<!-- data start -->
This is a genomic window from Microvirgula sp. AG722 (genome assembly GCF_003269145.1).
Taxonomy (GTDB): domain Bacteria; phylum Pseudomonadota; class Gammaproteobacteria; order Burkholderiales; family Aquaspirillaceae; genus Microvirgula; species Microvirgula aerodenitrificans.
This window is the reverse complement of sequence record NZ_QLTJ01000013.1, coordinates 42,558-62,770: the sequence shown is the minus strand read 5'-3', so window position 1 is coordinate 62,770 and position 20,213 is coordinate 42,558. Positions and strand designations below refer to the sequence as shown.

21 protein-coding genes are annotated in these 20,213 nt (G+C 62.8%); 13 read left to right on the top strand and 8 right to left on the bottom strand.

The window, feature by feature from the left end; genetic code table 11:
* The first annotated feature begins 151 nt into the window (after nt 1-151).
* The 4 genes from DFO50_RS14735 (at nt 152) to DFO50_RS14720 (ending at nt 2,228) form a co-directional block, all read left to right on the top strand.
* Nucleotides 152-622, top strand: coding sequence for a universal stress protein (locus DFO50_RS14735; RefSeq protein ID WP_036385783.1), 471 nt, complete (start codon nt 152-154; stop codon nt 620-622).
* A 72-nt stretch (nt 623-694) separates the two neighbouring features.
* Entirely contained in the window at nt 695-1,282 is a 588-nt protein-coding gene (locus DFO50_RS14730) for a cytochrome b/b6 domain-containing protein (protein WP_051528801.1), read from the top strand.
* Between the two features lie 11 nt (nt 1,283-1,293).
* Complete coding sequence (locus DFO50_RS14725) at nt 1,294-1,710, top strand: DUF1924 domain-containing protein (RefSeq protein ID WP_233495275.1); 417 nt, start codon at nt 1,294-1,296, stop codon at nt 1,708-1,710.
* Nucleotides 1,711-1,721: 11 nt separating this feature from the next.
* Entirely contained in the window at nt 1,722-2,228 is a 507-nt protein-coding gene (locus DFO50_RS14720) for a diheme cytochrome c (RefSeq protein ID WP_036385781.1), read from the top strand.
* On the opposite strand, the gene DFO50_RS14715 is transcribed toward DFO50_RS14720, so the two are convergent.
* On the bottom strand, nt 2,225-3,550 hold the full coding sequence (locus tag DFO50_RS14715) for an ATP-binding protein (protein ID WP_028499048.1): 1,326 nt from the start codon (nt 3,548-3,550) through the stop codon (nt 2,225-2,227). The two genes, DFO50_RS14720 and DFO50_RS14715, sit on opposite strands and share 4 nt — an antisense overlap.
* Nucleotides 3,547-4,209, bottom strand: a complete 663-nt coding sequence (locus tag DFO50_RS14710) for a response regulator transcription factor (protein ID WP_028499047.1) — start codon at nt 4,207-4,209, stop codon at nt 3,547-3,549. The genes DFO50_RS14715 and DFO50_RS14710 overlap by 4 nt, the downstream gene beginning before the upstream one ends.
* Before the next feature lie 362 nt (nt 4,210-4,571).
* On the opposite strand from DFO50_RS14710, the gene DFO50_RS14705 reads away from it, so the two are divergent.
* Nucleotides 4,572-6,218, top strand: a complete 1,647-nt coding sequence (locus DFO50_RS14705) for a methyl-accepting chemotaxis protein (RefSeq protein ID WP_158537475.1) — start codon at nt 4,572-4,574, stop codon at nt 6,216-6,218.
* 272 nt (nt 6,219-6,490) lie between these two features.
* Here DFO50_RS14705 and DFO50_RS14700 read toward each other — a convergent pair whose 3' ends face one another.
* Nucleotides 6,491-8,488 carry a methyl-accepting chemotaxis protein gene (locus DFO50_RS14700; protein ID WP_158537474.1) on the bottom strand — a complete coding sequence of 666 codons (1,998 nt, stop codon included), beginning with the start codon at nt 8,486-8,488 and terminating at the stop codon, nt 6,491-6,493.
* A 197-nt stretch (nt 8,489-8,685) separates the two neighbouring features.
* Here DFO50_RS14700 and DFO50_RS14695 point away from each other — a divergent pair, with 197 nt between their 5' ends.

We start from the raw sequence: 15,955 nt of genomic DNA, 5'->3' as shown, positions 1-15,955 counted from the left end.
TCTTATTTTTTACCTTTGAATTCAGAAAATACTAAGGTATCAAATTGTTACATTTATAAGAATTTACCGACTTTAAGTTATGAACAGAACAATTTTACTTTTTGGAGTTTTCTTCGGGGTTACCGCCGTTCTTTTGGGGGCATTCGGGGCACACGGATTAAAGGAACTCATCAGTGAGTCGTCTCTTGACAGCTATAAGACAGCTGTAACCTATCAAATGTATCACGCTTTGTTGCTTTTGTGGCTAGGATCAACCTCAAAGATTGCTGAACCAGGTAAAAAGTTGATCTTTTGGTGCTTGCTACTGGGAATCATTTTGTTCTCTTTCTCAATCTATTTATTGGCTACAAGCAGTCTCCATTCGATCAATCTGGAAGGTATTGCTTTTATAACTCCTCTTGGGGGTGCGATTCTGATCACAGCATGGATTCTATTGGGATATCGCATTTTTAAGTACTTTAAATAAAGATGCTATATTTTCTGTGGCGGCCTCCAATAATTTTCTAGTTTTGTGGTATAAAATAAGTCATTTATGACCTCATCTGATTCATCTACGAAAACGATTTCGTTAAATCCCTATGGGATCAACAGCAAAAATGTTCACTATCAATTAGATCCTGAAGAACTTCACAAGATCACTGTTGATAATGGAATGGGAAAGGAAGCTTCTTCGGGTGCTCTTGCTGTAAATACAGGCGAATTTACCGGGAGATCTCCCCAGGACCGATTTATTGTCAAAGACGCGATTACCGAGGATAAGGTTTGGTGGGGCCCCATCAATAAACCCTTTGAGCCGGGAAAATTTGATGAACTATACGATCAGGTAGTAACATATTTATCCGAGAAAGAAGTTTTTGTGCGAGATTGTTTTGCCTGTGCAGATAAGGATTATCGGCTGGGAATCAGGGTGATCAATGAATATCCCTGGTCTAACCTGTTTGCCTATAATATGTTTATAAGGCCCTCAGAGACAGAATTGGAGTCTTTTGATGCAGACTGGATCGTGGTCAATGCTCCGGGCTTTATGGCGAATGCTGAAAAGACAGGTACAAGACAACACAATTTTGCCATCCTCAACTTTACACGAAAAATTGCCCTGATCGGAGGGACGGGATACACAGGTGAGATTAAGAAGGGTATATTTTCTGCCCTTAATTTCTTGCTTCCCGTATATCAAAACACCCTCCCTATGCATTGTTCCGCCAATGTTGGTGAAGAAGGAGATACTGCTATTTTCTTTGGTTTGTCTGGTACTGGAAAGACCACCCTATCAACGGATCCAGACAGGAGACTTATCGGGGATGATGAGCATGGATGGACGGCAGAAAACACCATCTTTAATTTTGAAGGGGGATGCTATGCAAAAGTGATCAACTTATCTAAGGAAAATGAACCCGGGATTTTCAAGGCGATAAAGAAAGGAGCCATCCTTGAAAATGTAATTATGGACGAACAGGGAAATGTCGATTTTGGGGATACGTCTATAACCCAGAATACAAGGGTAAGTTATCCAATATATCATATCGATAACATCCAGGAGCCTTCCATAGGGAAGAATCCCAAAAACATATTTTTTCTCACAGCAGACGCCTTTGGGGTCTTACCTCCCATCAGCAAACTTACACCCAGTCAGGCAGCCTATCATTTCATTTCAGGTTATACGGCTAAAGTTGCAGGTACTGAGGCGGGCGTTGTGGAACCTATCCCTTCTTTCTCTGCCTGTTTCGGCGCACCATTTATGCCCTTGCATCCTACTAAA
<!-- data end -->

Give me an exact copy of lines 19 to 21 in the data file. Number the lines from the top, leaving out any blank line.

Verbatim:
* On the opposite strand from DFO50_RS14710, the gene DFO50_RS14705 reads away from it, so the two are divergent.
* Nucleotides 4,572-6,218, top strand: a complete 1,647-nt coding sequence (locus DFO50_RS14705) for a methyl-accepting chemotaxis protein (RefSeq protein ID WP_158537475.1) — start codon at nt 4,572-4,574, stop codon at nt 6,216-6,218.
* 272 nt (nt 6,219-6,490) lie between these two features.